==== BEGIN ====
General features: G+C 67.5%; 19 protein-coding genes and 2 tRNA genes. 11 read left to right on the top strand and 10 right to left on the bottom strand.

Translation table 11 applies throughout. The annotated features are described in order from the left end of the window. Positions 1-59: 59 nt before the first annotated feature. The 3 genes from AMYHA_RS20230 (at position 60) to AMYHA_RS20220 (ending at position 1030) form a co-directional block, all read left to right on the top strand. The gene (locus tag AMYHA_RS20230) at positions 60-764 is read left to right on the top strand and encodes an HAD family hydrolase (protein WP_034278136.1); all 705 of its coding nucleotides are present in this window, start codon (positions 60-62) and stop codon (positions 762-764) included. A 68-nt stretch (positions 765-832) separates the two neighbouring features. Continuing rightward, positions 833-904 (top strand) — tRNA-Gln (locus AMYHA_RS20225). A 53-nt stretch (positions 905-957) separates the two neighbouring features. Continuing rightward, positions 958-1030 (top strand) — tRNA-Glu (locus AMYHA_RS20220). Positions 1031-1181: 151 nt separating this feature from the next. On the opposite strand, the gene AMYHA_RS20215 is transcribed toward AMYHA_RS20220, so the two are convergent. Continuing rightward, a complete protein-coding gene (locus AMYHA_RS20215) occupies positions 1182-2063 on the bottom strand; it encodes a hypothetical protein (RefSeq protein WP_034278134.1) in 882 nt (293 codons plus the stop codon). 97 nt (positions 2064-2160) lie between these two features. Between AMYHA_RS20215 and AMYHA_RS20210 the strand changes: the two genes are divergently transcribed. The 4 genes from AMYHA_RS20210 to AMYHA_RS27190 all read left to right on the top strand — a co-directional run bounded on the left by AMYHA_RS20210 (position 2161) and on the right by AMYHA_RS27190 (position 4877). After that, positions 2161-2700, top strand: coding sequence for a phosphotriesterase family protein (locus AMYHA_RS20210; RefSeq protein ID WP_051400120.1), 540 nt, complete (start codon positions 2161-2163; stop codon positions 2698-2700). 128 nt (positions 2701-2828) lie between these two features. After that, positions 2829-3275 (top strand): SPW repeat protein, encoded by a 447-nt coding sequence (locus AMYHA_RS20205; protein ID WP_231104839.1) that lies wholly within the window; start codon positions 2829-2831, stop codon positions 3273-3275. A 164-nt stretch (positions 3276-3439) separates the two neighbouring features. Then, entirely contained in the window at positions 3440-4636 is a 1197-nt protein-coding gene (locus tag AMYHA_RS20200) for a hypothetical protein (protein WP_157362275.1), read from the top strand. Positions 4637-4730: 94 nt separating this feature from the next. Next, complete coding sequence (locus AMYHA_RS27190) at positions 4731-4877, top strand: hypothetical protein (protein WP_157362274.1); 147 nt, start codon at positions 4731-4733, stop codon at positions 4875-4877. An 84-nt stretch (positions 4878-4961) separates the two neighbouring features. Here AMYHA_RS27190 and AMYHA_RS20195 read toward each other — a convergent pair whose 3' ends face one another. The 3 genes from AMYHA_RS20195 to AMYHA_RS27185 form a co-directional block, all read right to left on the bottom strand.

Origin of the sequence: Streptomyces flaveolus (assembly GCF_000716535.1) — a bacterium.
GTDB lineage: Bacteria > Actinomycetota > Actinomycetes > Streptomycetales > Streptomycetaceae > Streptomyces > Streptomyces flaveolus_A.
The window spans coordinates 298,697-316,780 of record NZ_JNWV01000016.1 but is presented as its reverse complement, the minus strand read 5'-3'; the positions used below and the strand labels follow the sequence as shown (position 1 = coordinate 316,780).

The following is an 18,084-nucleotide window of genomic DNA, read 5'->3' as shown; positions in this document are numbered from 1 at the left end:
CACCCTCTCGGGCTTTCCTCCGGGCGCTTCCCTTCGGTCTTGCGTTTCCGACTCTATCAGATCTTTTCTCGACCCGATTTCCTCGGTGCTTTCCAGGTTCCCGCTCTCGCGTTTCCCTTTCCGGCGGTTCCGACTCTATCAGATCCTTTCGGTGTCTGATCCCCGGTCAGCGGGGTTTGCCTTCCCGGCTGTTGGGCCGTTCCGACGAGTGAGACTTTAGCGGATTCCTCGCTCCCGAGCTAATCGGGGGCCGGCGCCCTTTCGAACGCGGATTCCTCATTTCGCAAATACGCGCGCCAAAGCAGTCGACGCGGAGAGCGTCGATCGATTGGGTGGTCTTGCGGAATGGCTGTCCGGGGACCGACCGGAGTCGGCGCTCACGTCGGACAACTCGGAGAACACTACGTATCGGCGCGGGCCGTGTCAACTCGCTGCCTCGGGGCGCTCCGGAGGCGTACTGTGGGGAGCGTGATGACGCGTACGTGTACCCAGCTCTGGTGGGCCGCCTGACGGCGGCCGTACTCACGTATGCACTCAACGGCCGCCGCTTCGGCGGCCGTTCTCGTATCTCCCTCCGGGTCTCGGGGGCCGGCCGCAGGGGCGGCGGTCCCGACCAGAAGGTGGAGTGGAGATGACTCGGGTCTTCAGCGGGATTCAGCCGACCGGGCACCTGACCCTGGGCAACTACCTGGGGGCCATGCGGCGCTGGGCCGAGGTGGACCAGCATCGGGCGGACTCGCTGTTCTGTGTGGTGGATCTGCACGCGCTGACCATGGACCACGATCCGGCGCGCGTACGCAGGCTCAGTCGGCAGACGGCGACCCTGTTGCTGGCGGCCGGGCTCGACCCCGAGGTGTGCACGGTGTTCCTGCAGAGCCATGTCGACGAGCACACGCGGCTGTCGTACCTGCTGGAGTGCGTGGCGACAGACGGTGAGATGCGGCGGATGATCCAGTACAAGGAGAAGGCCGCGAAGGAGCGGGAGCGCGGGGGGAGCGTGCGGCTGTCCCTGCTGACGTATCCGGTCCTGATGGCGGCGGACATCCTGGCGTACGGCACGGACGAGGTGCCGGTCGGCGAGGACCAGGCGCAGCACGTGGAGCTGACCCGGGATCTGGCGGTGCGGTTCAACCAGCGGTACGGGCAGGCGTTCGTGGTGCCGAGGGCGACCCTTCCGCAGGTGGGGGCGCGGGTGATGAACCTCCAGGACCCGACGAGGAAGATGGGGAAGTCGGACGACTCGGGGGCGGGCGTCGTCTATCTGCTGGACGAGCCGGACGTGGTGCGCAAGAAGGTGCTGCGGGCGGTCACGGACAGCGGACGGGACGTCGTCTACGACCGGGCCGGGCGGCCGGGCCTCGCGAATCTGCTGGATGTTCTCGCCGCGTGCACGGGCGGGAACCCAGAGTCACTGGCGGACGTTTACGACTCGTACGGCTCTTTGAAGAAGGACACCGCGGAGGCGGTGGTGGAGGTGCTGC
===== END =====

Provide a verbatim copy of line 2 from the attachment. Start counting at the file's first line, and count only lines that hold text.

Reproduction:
Translation table 11 applies throughout. The annotated features are described in order from the left end of the window. Positions 1-59: 59 nt before the first annotated feature. The 3 genes from AMYHA_RS20230 (at position 60) to AMYHA_RS20220 (ending at position 1030) form a co-directional block, all read left to right on the top strand. The gene (locus tag AMYHA_RS20230) at positions 60-764 is read left to right on the top strand and encodes an HAD family hydrolase (protein WP_034278136.1); all 705 of its coding nucleotides are present in this window, start codon (positions 60-62) and stop codon (positions 762-764) included. A 68-nt stretch (positions 765-832) separates the two neighbouring features. Continuing rightward, positions 833-904 (top strand) — tRNA-Gln (locus AMYHA_RS20225). A 53-nt stretch (positions 905-957) separates the two neighbouring features. Continuing rightward, positions 958-1030 (top strand) — tRNA-Glu (locus AMYHA_RS20220). Positions 1031-1181: 151 nt separating this feature from the next. On the opposite strand, the gene AMYHA_RS20215 is transcribed toward AMYHA_RS20220, so the two are convergent. Continuing rightward, a complete protein-coding gene (locus AMYHA_RS20215) occupies positions 1182-2063 on the bottom strand; it encodes a hypothetical protein (RefSeq protein WP_034278134.1) in 882 nt (293 codons plus the stop codon). 97 nt (positions 2064-2160) lie between these two features. Between AMYHA_RS20215 and AMYHA_RS20210 the strand changes: the two genes are divergently transcribed. The 4 genes from AMYHA_RS20210 to AMYHA_RS27190 all read left to right on the top strand — a co-directional run bounded on the left by AMYHA_RS20210 (position 2161) and on the right by AMYHA_RS27190 (position 4877). After that, positions 2161-2700, top strand: coding sequence for a phosphotriesterase family protein (locus AMYHA_RS20210; RefSeq protein ID WP_051400120.1), 540 nt, complete (start codon positions 2161-2163; stop codon positions 2698-2700). 128 nt (positions 2701-2828) lie between these two features. After that, positions 2829-3275 (top strand): SPW repeat protein, encoded by a 447-nt coding sequence (locus AMYHA_RS20205; protein ID WP_231104839.1) that lies wholly within the window; start codon positions 2829-2831, stop codon positions 3273-3275. A 164-nt stretch (positions 3276-3439) separates the two neighbouring features. Then, entirely contained in the window at positions 3440-4636 is a 1197-nt protein-coding gene (locus tag AMYHA_RS20200) for a hypothetical protein (protein WP_157362275.1), read from the top strand. Positions 4637-4730: 94 nt separating this feature from the next. Next, complete coding sequence (locus AMYHA_RS27190) at positions 4731-4877, top strand: hypothetical protein (protein WP_157362274.1); 147 nt, start codon at positions 4731-4733, stop codon at positions 4875-4877. An 84-nt stretch (positions 4878-4961) separates the two neighbouring features. Here AMYHA_RS27190 and AMYHA_RS20195 read toward each other — a convergent pair whose 3' ends face one another. The 3 genes from AMYHA_RS20195 to AMYHA_RS27185 form a co-directional block, all read right to left on the bottom strand.